Rick Porcello will be in the starting rotation unless the Red Sox agreed to eat all of the $83-million he is owed over the next four years. The Red Sox need to hope he can put the dumpster fire of a 2015 season behind him and pitch at least close to what he did for the Tigers in 2014 when he went 15-13 with a 3.43 ERA.
Wade Miley has a team friendly contract - roughly $26-million over the next three years, which inlcudes a $12-million team option for 2018 - and has not been the worst starting pitcher so he's likely back for 2016. Clay Buchholz, injury history be damned, will also likely be back as his $13-million team option for 2016 and $13.5-million team option are very affordable. Both could be trade bait but on a team where starting pitching is the biggest problem, Miley and Buchholz are more likely to be part of the solution than they are to be dealt away.
Rookie Eduardo Rodriguez is a lock to be in the rotation unless he is traded for a more established starter.
If we count Buchholz, Rodriguez, Miley, and Porcello as starters for next season, that leaves one spots to fill. Prospects Henry Owens and Brian Johnson will both get looks and the Red Sox will be expected to be in on free agents like David Price and Johnny Cueto or to explore trades for a pitcher such as Sonny Gray.
A move for the 25-year-old Gray would be intelligent. The A's would expect a hefty return on Gray but the Red Sox could package Rodriguez and Owens with outfielder Manuel Margot and shortstop Devin Marrero to acquire the 2015 All-Star who is under team control through 2020.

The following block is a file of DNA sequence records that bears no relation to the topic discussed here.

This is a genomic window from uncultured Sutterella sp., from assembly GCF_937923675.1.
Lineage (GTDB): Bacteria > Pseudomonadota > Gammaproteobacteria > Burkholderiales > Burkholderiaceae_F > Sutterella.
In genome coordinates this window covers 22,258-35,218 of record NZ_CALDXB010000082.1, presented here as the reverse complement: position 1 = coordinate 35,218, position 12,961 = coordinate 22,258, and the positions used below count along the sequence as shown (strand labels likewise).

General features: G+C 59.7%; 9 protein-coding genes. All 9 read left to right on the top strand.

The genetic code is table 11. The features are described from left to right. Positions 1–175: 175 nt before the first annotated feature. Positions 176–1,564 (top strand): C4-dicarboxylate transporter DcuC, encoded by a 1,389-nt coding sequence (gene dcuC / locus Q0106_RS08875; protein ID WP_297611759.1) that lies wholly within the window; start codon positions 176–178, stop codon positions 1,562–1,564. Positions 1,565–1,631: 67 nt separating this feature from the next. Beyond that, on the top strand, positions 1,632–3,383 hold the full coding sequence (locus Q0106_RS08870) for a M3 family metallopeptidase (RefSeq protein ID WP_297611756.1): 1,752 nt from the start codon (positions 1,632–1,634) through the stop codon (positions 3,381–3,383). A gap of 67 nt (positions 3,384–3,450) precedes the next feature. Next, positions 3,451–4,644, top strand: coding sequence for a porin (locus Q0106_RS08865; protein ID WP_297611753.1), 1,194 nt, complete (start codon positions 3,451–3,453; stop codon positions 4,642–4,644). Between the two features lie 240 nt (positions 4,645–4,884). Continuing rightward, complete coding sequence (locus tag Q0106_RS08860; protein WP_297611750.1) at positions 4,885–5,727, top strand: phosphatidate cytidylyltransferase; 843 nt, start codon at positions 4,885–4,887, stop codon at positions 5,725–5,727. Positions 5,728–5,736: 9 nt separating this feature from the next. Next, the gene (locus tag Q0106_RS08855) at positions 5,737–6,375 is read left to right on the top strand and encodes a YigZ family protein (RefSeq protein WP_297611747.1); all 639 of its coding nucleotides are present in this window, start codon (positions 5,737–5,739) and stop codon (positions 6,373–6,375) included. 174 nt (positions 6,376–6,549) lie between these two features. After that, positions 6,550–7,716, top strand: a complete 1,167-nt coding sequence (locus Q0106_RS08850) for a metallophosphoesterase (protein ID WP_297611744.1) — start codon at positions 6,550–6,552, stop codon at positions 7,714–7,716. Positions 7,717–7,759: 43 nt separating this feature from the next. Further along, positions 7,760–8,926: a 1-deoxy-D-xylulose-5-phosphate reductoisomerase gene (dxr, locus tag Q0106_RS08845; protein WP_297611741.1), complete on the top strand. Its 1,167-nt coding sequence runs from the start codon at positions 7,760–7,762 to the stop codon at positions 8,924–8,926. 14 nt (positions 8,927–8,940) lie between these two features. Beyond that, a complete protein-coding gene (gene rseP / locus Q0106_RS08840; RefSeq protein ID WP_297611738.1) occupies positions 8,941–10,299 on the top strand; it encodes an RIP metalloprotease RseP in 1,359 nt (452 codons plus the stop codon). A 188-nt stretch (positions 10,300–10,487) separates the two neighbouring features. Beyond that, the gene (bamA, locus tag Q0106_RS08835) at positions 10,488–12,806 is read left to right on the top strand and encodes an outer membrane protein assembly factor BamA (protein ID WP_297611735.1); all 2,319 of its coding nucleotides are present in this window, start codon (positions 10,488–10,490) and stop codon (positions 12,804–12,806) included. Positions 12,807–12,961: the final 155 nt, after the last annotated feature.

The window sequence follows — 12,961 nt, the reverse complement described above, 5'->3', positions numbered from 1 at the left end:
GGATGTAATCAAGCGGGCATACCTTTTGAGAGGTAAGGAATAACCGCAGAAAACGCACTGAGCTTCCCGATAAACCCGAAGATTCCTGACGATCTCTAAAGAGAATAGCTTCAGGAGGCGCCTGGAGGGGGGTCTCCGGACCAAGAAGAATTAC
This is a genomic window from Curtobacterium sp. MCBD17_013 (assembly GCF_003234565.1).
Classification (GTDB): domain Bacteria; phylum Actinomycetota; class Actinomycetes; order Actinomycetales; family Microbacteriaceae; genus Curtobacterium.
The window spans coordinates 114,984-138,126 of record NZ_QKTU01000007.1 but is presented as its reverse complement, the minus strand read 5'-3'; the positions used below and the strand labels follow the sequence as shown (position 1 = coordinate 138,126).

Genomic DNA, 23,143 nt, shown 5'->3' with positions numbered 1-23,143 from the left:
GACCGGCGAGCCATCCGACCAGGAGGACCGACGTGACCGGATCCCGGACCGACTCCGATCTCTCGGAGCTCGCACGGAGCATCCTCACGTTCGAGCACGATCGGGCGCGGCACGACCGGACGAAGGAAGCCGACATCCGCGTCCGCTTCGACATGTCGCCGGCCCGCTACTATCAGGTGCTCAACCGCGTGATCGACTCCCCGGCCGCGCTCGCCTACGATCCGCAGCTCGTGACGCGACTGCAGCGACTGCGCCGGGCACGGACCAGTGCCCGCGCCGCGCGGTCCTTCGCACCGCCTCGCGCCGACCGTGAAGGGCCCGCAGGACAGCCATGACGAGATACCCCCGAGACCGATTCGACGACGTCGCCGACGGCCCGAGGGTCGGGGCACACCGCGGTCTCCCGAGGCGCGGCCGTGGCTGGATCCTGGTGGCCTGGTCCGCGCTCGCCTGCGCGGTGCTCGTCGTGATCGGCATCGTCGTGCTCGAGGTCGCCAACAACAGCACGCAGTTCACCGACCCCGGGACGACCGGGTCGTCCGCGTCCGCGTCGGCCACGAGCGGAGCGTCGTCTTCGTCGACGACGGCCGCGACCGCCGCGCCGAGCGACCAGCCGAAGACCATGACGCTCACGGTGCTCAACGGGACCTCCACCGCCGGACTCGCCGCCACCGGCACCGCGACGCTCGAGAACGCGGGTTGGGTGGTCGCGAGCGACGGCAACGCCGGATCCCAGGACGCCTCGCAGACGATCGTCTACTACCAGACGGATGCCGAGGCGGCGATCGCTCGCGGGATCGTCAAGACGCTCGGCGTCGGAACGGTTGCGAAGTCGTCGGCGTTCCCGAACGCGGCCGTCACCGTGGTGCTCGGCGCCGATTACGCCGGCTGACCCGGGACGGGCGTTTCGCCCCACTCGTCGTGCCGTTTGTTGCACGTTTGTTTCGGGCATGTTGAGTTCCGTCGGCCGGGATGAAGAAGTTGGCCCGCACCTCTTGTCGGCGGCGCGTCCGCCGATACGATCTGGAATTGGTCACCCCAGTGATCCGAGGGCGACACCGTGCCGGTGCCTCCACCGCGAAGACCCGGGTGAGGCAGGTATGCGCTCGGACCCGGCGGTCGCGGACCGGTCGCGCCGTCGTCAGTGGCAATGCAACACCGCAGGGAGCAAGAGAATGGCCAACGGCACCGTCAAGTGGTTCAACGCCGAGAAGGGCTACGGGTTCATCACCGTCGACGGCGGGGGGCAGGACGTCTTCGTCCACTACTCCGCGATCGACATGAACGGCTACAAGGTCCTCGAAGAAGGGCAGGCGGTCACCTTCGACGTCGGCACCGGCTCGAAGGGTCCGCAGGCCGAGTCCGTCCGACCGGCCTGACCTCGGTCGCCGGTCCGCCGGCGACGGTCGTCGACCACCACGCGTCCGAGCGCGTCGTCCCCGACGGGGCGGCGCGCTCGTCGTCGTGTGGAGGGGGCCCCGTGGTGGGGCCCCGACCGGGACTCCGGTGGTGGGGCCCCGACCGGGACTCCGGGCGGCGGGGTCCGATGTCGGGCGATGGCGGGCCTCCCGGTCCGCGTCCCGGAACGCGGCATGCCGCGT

If they can't pull off a trade for an established ace of the staff, then Henry will be forced to open the cash vault for a Price or Cueto if the team hopes to contend in 2016.
Beyond closer Koji Uehara and set-up man Junichi Tazawa, the bullpen is likely to be completely rebuilt for 2016.
4. Wait, what about Dustin Pedroia?
I have been a fan of Pedroia during his time with the Red Sox but with his 32nd birthday just two weeks away and a recent history of injuries, the team's biggest change could be trading away their All-Star second baseman.
Pedroia has the kind of credentials that would suggest that the team's second round pick in the 2004 draft would end his career in Boston. World Series titles in 2007 and 2013. The 2007 A.L. Rookie of the Year and 2008 A.L. MVP. A four-time All-Star and Gold Glove winner.
The issue is that the team needs to make a change and dealing away Pedroia - who is very affordable with six-years and $84-million on the remainder of his contract - would signify that change.
A trade of Pedroia would likely net the Red Sox some young, major league ready pitching. The Mets, for example, could use an upgrade at second base and in their lineup and have plenty of young pitching to move to achieve that goal. I wonder who would say no if a deal of Zack Wheeler, who is coming off of Tommy John surgery, for Pedroia was offered?
Pedroia's position could be taken over by Holt until top prospect Yoan Moncada is ready for the big leagues sometime around 2017. Betts could even move back to his original position of second base, which would help solve some of the log jam in the outfield.